Data flows can show where data is stored and if it is in the cloud. Is that a safer option? Cole laments the fact that security people tend to hate the cloud and are even terrified of it. Data, he claims, is often much safer in the cloud than on a company's network, as the cloud providers have configuration management, patching and lockdown, and they know what is on their network, which they monitor closely: “Most of our clients have no clue what's on their network, no configuration management, no patching, nothing. So it always makes me laugh when these security people say ‘no' to cloud, and I say: ‘You would be so much safer in the cloud.'”
He continues: “Let's look at a simple thing: in 2012, how many Fortune 1,000 companies got breached? It's almost in the upper-80s. How many cloud providers got breached? I don't think any did, so look at the data.
“Now, I'm not saying that it's not going to happen, but cloud providers' whole business is configuration management, change control and monitoring – that's what they live and die by. By contrast, most companies are not in a data centre business, they don't do any of those things, and therefore they are much more vulnerable.”
As well as running Secure Anchor, Cole is also a senior fellow of the SANS Institute, for which a key area, he says, is presenting security to the board “in a usable form”. The problem, he explains, is that when executives ask their security staff for reassurance, the latter willingly provide this with a mere “everything is fine” response; only when a breach occurs do those executives then ask for proper metrics, “to show that we really are improving and focusing on the right areas”.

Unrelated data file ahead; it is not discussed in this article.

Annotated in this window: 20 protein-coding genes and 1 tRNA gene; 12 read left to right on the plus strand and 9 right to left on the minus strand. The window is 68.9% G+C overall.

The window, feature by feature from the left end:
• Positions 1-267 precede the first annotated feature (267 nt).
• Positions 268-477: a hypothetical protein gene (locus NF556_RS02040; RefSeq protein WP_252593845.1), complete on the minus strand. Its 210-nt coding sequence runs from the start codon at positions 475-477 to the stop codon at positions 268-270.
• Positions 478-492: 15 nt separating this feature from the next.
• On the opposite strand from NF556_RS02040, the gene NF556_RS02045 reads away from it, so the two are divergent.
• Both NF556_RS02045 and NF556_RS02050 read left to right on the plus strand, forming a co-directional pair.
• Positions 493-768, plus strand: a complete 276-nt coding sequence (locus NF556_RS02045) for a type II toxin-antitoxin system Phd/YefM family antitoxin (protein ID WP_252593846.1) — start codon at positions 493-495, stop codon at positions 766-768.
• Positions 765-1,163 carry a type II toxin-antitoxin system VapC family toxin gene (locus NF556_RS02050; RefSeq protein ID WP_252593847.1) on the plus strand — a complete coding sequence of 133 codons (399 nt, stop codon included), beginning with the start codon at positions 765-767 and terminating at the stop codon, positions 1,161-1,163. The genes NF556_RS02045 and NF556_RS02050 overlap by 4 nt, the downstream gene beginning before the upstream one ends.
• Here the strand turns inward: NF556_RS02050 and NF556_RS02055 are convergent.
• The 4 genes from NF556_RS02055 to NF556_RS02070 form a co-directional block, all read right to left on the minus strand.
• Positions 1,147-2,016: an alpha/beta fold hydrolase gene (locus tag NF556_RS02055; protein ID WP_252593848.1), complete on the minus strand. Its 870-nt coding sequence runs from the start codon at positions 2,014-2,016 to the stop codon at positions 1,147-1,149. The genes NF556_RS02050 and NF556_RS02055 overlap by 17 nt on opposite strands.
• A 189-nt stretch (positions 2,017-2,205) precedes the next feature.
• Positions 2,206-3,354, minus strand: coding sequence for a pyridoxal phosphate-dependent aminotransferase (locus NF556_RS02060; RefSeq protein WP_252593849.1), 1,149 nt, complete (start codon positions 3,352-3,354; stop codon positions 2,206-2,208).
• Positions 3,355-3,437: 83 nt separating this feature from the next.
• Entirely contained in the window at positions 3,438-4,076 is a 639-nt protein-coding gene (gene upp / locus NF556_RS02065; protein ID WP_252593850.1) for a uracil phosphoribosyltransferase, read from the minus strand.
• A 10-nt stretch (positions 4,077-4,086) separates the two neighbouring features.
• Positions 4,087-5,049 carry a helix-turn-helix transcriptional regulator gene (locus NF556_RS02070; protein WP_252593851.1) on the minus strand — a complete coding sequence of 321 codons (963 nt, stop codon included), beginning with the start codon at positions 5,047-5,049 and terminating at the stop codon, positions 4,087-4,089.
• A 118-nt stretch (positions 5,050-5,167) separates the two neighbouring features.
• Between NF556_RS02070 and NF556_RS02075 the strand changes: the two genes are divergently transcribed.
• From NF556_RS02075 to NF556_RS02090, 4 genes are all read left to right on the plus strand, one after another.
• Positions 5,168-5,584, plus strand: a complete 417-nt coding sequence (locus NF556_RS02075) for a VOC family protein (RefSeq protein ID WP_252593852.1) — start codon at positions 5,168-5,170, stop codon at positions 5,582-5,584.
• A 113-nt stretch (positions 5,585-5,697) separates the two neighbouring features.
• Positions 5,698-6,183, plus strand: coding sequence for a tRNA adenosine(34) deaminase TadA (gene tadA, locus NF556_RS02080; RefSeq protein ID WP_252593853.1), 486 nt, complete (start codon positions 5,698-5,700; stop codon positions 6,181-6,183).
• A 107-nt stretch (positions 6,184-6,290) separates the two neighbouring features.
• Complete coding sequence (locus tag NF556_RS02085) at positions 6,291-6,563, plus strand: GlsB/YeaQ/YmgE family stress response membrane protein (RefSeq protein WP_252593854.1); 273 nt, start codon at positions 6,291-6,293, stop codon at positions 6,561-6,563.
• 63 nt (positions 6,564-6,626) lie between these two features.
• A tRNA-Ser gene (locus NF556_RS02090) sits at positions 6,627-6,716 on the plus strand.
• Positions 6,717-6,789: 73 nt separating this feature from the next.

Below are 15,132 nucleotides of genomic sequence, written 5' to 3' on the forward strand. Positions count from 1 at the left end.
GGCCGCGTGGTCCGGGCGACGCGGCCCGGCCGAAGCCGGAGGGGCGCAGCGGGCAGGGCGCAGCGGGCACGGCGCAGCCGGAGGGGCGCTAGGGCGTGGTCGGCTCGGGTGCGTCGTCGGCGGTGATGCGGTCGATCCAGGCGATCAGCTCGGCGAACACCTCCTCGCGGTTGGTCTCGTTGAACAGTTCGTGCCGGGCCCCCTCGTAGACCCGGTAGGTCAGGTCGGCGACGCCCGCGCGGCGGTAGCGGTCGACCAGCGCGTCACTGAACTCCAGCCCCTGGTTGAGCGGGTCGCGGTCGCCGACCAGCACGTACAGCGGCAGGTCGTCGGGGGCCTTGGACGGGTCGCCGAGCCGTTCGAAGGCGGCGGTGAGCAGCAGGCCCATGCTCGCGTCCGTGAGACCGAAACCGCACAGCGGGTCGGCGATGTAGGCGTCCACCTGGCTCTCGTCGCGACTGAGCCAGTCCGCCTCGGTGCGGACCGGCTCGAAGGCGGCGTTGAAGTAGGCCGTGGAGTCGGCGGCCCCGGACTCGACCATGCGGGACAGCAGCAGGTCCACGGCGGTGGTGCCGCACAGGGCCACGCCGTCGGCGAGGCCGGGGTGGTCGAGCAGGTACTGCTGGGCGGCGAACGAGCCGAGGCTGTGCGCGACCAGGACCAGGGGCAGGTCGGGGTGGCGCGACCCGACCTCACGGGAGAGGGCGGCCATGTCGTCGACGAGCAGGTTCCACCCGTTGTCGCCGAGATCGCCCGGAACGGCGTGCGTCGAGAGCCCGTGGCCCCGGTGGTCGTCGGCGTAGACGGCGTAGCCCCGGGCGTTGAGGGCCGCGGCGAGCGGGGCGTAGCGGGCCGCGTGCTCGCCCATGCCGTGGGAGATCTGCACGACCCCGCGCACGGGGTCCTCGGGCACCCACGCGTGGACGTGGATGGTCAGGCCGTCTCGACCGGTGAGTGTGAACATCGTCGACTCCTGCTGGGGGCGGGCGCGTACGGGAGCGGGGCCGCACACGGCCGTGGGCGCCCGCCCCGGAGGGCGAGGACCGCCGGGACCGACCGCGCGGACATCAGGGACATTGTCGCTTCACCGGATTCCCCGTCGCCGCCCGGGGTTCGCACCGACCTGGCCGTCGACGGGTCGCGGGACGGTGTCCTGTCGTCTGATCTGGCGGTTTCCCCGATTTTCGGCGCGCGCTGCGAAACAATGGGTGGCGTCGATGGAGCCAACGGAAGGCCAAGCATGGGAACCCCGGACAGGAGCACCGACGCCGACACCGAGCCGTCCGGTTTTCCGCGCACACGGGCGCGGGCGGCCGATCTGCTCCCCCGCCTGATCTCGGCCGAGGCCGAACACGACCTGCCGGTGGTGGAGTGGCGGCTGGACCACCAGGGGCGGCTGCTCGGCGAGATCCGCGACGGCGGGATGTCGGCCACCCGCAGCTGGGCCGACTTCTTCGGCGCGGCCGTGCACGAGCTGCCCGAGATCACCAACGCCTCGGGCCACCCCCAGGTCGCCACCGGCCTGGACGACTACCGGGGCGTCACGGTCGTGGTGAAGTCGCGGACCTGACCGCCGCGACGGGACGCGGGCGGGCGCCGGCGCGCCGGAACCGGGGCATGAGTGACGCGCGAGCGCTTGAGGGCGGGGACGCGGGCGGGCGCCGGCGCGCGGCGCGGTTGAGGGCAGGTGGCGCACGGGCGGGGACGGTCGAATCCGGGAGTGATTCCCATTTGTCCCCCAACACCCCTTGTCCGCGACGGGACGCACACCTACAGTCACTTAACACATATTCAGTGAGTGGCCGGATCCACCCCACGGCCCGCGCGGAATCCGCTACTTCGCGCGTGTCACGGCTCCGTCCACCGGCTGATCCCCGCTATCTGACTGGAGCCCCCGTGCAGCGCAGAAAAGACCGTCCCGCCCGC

Critical controls were built to be metrics-driven, he states. “So what happens is that security now switches from putting out fires to defining what those metrics should be in terms of asset inventory, configuration management, root cause issues and how IT can implement them, auditors validate them and executives understand them,” Cole says. “Now, all of a sudden, you have a security programme that can actually be managed.”
Cole admits that getting this across to the board remains a challenge, because many executives believe that a breach simply won't happen to them and that any money spent will effectively be wasted; yet when something does go wrong, they demand a quick solution.
Boldly suggesting that “every organisation, no matter the size, will be compromised”, Cole believes that the important point is the speed at which organisations detect and then respond to threats, bearing in mind that there is no such thing as total prevention. “One of the big models we push is prevention, [and it] is ideal, but protection is a must. You must prevent what you can, but really focus most of your energy on timely detection,” he adds.